The chair of International Competition Policy investigates the consequences of antitrust regulations on final prices, consumer well-being, and social welfare. For instance, whether the European Union’s prohibition of price discrimination by big manufacturers leads to lower prices for final customers. The chair’s research is mainly theoretically oriented and builds upon and contributes to the theoretical literature on Industrial Organization - i.e., analyzing the strategic interactions of firms in markets with game theoretic tools.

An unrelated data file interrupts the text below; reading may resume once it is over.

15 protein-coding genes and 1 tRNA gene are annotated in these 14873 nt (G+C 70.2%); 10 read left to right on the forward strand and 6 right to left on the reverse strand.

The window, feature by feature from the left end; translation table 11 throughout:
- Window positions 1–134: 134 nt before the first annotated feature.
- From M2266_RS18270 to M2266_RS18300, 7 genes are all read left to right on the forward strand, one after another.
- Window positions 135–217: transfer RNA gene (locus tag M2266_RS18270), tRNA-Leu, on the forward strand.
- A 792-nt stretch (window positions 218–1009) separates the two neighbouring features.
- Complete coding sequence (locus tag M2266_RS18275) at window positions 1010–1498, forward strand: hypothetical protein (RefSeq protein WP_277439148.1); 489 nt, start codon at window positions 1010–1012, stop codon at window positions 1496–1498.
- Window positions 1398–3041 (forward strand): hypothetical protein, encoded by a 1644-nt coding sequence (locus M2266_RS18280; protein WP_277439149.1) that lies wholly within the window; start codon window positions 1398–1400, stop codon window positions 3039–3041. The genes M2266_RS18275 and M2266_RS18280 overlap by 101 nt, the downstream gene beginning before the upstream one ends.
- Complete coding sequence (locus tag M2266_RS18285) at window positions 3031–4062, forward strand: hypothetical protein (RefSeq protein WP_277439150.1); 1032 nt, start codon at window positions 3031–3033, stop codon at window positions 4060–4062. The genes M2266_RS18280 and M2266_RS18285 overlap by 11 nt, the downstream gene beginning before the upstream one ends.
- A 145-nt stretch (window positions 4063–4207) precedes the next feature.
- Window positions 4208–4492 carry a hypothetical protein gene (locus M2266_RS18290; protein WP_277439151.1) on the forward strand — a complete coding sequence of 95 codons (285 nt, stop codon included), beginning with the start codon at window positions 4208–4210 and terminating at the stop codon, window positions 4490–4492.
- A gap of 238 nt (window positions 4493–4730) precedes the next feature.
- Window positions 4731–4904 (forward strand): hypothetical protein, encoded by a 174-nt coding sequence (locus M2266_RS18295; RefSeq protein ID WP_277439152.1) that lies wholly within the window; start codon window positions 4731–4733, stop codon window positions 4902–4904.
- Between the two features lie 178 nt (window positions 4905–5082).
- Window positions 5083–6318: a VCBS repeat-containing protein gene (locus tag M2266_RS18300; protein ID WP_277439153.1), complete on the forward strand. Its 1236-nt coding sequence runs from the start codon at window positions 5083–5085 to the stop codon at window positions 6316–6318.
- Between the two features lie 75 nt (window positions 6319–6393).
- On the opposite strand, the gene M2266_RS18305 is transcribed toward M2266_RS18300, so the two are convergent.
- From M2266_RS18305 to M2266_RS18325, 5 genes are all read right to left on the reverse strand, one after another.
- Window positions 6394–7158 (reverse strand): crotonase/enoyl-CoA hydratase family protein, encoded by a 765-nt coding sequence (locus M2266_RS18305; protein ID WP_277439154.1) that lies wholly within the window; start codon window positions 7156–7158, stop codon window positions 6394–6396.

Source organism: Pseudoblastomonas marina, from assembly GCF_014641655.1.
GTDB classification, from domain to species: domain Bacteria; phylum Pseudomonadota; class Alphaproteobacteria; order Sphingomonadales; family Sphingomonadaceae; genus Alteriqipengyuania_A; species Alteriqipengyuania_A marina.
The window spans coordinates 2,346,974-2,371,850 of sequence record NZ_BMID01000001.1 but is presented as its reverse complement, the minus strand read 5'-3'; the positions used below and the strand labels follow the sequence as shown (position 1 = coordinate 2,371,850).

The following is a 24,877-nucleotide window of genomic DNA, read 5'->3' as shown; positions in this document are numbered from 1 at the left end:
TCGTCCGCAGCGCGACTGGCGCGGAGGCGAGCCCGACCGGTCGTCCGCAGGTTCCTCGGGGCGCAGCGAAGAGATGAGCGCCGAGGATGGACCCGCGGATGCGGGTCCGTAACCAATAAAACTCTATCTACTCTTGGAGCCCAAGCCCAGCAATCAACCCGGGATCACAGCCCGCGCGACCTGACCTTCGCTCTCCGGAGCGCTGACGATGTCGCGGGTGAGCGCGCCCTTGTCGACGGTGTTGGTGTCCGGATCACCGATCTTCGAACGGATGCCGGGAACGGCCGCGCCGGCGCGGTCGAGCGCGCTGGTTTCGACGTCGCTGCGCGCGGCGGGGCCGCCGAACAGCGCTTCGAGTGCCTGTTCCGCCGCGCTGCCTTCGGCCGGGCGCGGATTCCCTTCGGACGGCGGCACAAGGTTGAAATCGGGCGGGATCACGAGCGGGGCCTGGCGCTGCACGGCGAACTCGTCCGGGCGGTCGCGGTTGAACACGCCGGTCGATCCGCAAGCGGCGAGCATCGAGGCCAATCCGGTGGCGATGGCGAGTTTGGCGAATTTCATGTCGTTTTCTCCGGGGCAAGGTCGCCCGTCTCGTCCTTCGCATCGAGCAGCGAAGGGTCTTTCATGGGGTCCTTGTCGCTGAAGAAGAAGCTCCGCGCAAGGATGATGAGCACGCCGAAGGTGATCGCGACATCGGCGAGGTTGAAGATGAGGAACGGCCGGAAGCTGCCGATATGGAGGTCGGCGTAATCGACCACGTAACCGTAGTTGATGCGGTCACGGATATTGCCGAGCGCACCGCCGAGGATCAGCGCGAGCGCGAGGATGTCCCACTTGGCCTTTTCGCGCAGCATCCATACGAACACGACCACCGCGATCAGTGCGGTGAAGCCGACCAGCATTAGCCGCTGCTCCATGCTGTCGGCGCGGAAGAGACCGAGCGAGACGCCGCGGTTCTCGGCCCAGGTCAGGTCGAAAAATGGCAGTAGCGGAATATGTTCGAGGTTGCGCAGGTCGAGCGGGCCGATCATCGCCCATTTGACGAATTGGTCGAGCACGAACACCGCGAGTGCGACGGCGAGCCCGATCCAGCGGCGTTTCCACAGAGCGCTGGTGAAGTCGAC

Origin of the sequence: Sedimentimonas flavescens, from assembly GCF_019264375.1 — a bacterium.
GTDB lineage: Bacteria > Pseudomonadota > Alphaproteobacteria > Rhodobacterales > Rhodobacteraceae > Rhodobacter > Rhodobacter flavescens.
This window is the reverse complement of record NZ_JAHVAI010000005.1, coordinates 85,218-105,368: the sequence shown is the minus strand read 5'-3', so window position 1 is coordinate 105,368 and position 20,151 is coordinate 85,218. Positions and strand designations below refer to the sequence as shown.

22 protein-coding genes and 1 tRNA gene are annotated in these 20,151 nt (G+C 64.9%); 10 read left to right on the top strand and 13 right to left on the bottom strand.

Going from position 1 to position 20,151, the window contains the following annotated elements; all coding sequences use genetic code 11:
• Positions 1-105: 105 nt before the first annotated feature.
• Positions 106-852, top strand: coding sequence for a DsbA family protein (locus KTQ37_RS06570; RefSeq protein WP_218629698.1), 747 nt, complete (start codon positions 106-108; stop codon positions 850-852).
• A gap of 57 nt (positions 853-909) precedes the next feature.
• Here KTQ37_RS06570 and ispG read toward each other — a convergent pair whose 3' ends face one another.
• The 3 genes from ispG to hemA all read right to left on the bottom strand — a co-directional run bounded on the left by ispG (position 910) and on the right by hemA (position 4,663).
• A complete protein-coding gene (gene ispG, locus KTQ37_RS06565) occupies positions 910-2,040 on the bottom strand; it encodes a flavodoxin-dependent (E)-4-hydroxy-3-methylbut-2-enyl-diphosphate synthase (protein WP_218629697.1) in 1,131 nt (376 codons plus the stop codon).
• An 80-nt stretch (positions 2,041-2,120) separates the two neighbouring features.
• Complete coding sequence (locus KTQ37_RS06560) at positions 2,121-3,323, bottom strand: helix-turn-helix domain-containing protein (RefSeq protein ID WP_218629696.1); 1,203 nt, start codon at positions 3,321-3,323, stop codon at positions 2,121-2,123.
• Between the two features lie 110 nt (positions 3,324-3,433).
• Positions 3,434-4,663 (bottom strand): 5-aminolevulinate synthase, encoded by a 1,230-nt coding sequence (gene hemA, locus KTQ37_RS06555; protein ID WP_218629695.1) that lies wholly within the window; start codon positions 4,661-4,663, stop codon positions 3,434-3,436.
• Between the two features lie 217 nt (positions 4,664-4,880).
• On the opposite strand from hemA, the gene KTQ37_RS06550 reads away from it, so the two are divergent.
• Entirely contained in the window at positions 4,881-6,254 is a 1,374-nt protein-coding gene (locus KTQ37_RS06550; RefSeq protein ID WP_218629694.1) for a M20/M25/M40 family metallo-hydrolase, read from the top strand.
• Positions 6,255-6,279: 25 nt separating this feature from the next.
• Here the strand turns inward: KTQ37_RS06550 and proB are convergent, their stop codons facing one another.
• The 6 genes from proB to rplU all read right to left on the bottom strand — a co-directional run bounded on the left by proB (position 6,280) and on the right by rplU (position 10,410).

Next to Industrial Organization and Competition Policy the chair also conducts research in Behavioral Economics, the field that departs from the standard assumption of fully rational decision makers (Homo Economicus). In particular, the chair is interested in non-standard risk preferences like loss aversion and how these preferences of customers or employees affect contracts offered by profit-maximizing firms and market efficiency. In other words, the chair contributes to the new fields of Behavioral Contract Theory and Behavioral IO. Analyzing the interaction between biased/naïve customers and rational profit-maximizing firms gives naturally rise to questions of customer protection, e.g., is it desirable to regulate roaming fees or interest rates on overdrafts in order to protect customers from exploitation by cell phone providers and banks, respectively?